Kirk shrugs are predominately an upper-body exercise that focuses on the upper traps with little assistance from the lower body. Here are the primary muscles trained with Kirk shrugs.
- Forearms: Isometric contraction of the forearm flexors and extensors to hold the barbell.
- Upper back (rhomboids and middle traps): Keep you in good posture and are trained when the shoulder blades come together.
- Upper traps: Where the money is made when the upper traps rise towards your ears.
- Lats: When performed correctly, there’s some shoulder extension involved.
Benefits of Kirk Shrugs Exercise
The most obvious benefit of performing any strength exercise is to get you jacked, and Kirk Shrugs will do that and more. Here are some vital benefits of incorporating these into your current workout.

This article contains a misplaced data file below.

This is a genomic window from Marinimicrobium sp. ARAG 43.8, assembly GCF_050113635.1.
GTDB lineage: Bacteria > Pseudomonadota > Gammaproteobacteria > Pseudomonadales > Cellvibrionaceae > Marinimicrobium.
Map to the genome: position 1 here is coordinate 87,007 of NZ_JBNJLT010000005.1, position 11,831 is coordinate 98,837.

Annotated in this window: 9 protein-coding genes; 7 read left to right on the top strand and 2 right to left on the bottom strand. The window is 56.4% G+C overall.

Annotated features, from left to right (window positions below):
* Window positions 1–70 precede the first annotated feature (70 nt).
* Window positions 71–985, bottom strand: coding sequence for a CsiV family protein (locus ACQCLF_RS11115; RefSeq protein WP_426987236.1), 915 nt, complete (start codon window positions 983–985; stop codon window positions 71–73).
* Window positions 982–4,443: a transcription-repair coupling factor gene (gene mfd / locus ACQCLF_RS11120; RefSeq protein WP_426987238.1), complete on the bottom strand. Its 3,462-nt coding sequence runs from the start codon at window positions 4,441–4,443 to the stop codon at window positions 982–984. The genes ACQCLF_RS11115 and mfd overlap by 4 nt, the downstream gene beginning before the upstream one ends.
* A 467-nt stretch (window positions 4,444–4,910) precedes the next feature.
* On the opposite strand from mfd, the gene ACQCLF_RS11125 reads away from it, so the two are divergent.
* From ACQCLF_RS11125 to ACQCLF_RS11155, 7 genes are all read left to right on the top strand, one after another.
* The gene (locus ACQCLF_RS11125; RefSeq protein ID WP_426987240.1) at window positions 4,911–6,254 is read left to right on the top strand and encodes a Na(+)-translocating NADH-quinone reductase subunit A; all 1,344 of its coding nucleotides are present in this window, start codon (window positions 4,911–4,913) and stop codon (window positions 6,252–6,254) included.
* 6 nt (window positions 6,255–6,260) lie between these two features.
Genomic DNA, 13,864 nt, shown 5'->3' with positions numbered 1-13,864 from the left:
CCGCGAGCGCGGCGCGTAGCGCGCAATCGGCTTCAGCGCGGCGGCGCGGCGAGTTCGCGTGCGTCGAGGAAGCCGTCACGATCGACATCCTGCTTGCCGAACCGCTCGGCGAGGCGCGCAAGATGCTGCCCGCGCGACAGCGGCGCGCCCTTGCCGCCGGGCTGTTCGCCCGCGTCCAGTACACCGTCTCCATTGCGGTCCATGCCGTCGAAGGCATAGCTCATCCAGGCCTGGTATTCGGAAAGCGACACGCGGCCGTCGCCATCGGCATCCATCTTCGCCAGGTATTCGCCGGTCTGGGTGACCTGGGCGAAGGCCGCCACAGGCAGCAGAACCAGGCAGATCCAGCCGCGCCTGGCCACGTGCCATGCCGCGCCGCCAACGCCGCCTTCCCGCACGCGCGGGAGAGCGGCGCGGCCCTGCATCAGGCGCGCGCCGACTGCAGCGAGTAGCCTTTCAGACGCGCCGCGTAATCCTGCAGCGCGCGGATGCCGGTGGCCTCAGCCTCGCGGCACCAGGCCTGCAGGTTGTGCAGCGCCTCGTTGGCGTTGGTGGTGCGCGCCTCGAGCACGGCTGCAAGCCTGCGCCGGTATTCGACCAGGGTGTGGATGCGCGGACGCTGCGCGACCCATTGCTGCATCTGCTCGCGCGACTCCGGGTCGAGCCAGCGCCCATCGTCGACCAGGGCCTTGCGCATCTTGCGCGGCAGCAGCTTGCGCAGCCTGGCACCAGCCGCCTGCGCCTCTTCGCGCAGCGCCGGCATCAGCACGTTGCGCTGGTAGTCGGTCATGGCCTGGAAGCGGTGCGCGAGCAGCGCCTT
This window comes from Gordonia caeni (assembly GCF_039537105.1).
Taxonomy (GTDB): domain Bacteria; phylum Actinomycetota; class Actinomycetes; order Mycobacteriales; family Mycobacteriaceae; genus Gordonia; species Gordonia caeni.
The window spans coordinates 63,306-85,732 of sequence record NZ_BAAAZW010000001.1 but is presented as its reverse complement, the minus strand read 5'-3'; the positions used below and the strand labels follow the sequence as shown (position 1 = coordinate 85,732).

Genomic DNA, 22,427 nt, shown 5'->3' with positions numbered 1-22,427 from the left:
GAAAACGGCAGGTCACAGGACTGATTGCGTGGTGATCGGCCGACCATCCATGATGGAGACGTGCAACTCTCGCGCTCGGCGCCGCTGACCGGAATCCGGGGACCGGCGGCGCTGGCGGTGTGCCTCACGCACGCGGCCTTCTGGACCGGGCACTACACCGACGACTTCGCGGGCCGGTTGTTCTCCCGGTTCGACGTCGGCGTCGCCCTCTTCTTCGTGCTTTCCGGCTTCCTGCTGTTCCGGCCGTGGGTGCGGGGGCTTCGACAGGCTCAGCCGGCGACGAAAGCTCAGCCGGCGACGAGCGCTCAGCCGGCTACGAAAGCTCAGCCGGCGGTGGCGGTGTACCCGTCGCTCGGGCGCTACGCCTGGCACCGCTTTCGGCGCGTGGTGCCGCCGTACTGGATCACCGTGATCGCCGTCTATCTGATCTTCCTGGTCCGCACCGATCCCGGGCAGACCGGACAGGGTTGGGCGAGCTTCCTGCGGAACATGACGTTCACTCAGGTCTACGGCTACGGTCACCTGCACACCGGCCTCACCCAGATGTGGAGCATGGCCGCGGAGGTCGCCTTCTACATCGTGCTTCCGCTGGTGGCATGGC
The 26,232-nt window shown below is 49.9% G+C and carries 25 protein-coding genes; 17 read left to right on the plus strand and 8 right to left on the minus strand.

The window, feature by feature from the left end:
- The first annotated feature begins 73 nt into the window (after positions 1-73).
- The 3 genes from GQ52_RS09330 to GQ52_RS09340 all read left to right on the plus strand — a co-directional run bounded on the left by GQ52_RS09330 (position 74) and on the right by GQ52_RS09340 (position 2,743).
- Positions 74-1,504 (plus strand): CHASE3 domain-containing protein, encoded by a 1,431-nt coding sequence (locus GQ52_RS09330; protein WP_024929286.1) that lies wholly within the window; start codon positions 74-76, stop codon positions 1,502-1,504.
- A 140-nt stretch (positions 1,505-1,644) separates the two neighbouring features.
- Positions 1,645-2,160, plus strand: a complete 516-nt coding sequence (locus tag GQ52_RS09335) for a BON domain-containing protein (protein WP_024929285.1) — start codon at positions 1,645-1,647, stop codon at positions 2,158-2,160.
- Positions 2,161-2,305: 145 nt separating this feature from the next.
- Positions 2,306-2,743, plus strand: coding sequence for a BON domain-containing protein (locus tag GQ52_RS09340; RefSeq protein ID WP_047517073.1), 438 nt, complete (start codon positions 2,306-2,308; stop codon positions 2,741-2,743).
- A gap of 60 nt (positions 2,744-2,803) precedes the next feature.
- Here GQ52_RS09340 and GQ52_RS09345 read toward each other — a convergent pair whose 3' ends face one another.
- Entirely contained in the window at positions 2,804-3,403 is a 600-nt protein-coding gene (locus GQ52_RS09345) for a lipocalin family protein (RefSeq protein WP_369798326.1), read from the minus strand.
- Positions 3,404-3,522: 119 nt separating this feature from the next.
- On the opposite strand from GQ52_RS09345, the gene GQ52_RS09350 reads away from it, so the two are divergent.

- Improved Grip Strength: The thumbless grip and the extended time under tension is another way besides carries to improve your grip strength for all things gym and pickle jar related.
- Increased Pulling Power: Kirk shrugs will improve your grip strength, no doubt, but strengthening the upper trap and back has other performance benefits too. There is a reason Kirk Karwoski pulled 800 pounds when performing these shrugs as an accessory exercise. Strengthening the upper back is vital in keeping the spine neutral and providing the tension necessary to pull heavily.
- Protects The Head: Kirk shrugs strengthen the neck area, essential if you are involved in collision sports. Adding some strength and muscle to this area has been shown to prevent neck injuries and lessen the effects of concussion.
- You’ll Get Tougher: Physical toughness is excellent, and Kirk shrugs will help you absorb punishment to the neck area and build mental toughness. Every time you gut through a set of Kirk shrugs, your forearms and traps are burning, and you don’t quit; you just got mentally tougher.
Kirk Shrug Form Fixes
Barbell shrugs are different because the weight is anterior; you must pay close attention to your lifting posture to ensure you get the best from this shrug variation. Here are a few form tips to pay attention to.